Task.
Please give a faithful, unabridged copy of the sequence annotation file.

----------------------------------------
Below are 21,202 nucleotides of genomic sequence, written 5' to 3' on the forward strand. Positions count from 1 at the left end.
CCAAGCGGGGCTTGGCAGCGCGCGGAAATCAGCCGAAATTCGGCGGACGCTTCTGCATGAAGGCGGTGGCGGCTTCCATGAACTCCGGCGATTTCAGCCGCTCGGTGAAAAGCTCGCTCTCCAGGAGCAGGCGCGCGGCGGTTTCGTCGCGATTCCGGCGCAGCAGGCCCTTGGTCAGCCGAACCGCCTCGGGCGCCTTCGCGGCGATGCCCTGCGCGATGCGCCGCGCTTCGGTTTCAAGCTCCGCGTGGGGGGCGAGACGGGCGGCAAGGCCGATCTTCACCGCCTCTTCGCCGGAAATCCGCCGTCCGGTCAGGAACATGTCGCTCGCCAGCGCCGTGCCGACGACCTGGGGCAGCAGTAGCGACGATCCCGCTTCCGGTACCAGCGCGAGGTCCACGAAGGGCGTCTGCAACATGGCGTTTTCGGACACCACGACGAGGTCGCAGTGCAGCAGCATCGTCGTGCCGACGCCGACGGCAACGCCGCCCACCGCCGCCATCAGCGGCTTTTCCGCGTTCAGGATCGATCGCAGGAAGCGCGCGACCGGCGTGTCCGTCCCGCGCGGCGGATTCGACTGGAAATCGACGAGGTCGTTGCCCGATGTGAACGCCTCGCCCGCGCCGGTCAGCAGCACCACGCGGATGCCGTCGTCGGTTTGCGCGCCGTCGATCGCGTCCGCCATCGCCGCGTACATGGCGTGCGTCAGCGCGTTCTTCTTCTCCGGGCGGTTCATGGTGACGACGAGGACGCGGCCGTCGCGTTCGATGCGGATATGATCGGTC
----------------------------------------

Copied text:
Below are 21,202 nucleotides of genomic sequence, written 5' to 3' on the forward strand. Positions count from 1 at the left end.
CCAAGCGGGGCTTGGCAGCGCGCGGAAATCAGCCGAAATTCGGCGGACGCTTCTGCATGAAGGCGGTGGCGGCTTCCATGAACTCCGGCGATTTCAGCCGCTCGGTGAAAAGCTCGCTCTCCAGGAGCAGGCGCGCGGCGGTTTCGTCGCGATTCCGGCGCAGCAGGCCCTTGGTCAGCCGAACCGCCTCGGGCGCCTTCGCGGCGATGCCCTGCGCGATGCGCCGCGCTTCGGTTTCAAGCTCCGCGTGGGGGGCGAGACGGGCGGCAAGGCCGATCTTCACCGCCTCTTCGCCGGAAATCCGCCGTCCGGTCAGGAACATGTCGCTCGCCAGCGCCGTGCCGACGACCTGGGGCAGCAGTAGCGACGATCCCGCTTCCGGTACCAGCGCGAGGTCCACGAAGGGCGTCTGCAACATGGCGTTTTCGGACACCACGACGAGGTCGCAGTGCAGCAGCATCGTCGTGCCGACGCCGACGGCAACGCCGCCCACCGCCGCCATCAGCGGCTTTTCCGCGTTCAGGATCGATCGCAGGAAGCGCGCGACCGGCGTGTCCGTCCCGCGCGGCGGATTCGACTGGAAATCGACGAGGTCGTTGCCCGATGTGAACGCCTCGCCCGCGCCGGTCAGCAGCACCACGCGGATGCCGTCGTCGGTTTGCGCGCCGTCGATCGCGTCCGCCATCGCCGCGTACATGGCGTGCGTCAGCGCGTTCTTCTTCTCCGGGCGGTTCATGGTGACGACGAGGACGCGGCCGTCGCGTTCGATGCGGATATGATCGGTC